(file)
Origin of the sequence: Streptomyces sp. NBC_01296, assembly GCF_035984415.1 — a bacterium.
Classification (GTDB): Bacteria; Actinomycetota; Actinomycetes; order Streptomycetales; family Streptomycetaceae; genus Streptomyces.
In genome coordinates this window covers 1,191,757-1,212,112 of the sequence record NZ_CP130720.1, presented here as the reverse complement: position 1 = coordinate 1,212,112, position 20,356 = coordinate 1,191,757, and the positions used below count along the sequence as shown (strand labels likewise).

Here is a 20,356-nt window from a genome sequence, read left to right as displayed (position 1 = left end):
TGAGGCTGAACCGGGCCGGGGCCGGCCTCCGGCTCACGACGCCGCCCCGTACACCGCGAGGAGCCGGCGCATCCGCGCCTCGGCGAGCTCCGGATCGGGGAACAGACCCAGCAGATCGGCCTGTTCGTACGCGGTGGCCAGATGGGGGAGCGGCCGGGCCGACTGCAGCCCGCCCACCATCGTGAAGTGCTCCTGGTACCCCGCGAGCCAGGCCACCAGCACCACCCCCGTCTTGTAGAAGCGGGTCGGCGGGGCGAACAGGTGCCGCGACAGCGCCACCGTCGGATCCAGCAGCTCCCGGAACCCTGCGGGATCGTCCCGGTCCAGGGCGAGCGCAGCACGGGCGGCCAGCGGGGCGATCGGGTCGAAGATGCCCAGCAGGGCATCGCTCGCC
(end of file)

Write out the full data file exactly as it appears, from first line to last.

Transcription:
Origin of the sequence: Streptomyces sp. NBC_01296, assembly GCF_035984415.1 — a bacterium.
Classification (GTDB): Bacteria; Actinomycetota; Actinomycetes; order Streptomycetales; family Streptomycetaceae; genus Streptomyces.
In genome coordinates this window covers 1,191,757-1,212,112 of the sequence record NZ_CP130720.1, presented here as the reverse complement: position 1 = coordinate 1,212,112, position 20,356 = coordinate 1,191,757, and the positions used below count along the sequence as shown (strand labels likewise).

Here is a 20,356-nt window from a genome sequence, read left to right as displayed (position 1 = left end):
TGAGGCTGAACCGGGCCGGGGCCGGCCTCCGGCTCACGACGCCGCCCCGTACACCGCGAGGAGCCGGCGCATCCGCGCCTCGGCGAGCTCCGGATCGGGGAACAGACCCAGCAGATCGGCCTGTTCGTACGCGGTGGCCAGATGGGGGAGCGGCCGGGCCGACTGCAGCCCGCCCACCATCGTGAAGTGCTCCTGGTACCCCGCGAGCCAGGCCACCAGCACCACCCCCGTCTTGTAGAAGCGGGTCGGCGGGGCGAACAGGTGCCGCGACAGCGCCACCGTCGGATCCAGCAGCTCCCGGAACCCTGCGGGATCGTCCCGGTCCAGGGCGAGCGCAGCACGGGCGGCCAGCGGGGCGATCGGGTCGAAGATGCCCAGCAGGGCATCGCTCGCC